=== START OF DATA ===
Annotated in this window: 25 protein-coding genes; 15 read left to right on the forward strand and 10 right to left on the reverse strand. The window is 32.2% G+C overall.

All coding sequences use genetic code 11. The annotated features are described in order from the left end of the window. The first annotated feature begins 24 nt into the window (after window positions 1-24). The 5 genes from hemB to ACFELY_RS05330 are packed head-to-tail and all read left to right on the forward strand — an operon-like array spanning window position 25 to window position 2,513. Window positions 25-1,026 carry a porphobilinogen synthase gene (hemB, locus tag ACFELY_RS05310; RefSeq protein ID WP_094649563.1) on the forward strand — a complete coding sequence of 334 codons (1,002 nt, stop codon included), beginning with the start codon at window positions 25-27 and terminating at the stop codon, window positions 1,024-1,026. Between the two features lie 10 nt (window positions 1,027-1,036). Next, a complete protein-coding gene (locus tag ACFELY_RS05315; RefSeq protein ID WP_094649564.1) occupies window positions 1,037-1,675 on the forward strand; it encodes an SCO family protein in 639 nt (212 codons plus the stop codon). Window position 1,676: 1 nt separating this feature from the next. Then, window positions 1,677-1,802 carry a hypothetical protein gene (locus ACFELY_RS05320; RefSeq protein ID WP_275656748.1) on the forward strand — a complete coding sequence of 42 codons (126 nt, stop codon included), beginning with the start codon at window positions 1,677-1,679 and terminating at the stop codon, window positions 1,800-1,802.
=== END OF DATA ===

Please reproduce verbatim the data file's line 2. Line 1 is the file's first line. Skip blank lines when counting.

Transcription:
All coding sequences use genetic code 11. The annotated features are described in order from the left end of the window. The first annotated feature begins 24 nt into the window (after window positions 1-24). The 5 genes from hemB to ACFELY_RS05330 are packed head-to-tail and all read left to right on the forward strand — an operon-like array spanning window position 25 to window position 2,513. Window positions 25-1,026 carry a porphobilinogen synthase gene (hemB, locus tag ACFELY_RS05310; RefSeq protein ID WP_094649563.1) on the forward strand — a complete coding sequence of 334 codons (1,002 nt, stop codon included), beginning with the start codon at window positions 25-27 and terminating at the stop codon, window positions 1,024-1,026. Between the two features lie 10 nt (window positions 1,027-1,036). Next, a complete protein-coding gene (locus tag ACFELY_RS05315; RefSeq protein ID WP_094649564.1) occupies window positions 1,037-1,675 on the forward strand; it encodes an SCO family protein in 639 nt (212 codons plus the stop codon). Window position 1,676: 1 nt separating this feature from the next. Then, window positions 1,677-1,802 carry a hypothetical protein gene (locus ACFELY_RS05320; RefSeq protein ID WP_275656748.1) on the forward strand — a complete coding sequence of 42 codons (126 nt, stop codon included), beginning with the start codon at window positions 1,677-1,679 and terminating at the stop codon, window positions 1,800-1,802.